Reconciling the Science and Policy Divide: The Reality of Scaling Up Antiretroviral Therapy in South Africa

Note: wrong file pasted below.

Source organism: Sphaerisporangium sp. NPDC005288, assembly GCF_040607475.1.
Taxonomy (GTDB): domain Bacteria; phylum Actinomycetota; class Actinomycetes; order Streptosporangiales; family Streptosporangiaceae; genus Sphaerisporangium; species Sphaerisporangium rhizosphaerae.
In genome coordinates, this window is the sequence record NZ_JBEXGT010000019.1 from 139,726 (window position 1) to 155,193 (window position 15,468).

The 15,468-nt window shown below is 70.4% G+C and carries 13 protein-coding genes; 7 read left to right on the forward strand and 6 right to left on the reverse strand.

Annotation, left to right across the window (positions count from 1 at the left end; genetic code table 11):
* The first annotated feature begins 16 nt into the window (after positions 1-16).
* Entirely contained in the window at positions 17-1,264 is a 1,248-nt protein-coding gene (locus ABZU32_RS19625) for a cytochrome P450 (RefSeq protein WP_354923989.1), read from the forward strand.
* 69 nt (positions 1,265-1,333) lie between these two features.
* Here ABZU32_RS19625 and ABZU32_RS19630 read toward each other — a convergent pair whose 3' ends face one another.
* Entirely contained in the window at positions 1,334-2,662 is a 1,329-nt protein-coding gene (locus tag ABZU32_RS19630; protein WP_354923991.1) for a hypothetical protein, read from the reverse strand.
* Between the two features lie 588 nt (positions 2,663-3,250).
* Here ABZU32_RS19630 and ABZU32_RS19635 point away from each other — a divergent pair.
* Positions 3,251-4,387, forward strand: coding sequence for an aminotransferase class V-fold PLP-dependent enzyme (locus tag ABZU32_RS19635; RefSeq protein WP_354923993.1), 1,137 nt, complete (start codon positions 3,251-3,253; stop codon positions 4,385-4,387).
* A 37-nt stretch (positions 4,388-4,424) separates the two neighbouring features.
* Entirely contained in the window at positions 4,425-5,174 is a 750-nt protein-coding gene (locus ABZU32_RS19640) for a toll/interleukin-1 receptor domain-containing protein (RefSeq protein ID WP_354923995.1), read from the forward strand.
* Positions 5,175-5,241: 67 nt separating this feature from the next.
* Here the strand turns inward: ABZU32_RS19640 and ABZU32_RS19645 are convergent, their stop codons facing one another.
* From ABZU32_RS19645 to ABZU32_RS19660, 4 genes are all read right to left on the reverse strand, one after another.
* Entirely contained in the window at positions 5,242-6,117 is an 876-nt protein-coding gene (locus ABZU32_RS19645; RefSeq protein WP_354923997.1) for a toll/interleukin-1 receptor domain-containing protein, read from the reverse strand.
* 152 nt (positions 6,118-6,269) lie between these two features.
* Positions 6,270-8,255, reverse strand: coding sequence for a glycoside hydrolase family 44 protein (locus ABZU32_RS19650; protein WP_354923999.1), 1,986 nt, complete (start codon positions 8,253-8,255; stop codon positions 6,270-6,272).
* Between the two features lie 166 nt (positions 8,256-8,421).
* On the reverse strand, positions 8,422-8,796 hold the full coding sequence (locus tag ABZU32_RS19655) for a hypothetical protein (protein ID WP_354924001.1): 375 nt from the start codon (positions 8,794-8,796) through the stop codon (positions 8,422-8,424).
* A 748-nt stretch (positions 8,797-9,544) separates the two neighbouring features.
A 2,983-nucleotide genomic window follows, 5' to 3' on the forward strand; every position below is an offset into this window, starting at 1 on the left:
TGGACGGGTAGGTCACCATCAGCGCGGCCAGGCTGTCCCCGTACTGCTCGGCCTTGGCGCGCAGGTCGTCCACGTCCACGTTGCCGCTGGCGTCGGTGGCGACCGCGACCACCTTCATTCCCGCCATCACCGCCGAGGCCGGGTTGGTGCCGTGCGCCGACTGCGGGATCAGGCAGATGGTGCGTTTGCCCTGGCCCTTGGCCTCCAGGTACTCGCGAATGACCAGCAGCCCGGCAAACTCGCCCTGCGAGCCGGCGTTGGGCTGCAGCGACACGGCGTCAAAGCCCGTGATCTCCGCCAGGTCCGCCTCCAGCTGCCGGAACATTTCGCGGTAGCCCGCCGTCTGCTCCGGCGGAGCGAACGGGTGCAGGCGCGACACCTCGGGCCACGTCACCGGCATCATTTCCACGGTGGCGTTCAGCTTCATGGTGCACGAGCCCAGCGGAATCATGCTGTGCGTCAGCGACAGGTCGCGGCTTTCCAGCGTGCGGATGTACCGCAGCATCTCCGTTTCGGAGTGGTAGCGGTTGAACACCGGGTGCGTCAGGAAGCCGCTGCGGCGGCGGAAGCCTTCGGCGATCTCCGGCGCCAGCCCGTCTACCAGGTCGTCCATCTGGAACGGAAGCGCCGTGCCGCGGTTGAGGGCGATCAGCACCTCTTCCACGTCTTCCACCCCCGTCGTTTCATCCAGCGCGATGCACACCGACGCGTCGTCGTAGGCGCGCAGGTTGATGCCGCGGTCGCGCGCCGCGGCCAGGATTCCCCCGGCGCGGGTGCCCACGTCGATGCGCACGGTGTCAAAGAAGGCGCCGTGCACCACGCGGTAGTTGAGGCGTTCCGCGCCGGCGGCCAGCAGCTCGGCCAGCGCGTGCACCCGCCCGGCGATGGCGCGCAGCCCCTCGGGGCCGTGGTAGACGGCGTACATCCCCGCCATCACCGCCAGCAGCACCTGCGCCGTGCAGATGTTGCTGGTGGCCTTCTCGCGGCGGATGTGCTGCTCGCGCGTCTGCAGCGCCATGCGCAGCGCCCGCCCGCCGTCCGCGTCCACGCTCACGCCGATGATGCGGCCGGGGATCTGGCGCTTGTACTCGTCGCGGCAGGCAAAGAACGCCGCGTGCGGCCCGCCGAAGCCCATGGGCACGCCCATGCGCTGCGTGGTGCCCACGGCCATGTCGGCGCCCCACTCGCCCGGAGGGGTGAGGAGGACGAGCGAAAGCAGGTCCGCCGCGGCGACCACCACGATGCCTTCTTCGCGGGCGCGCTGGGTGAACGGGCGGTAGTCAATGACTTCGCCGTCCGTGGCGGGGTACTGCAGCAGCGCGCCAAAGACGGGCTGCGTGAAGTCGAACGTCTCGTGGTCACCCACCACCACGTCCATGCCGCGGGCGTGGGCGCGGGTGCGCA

With the world’s largest national treatment programme and over 340 000 incident cases annually, the response to HIV in South Africa is hotly contested and there is sometimes a dissonance between activism, science and policy. Too often, policy, whilst well intentioned, is informed only by epidemiological data. The state of the healthcare system and sociocultural factors drive and shape the epidemic and its response. By analysis of the financial, infrastructural, human resources for health, and governance landscape in South Africa, we assess the feasibility and associated costs of implementing a universal test and treat programme. We situate a universal test and treat strategy within the governance, fiscal, human resources for health, and infrastructural landscape in South Africa. We argue that the response to the epidemic must be forward thinking, progressive and make the most of the benefits from treatment as prevention. However, the logistics of implementing a universal test and treat strategy mean that this option is problematic in the short term. We recommend a health systems strengthening HIV treatment and prevention approach that includes scaling up treatment (for treatment and prevention) along with a range of other prevention strategies.
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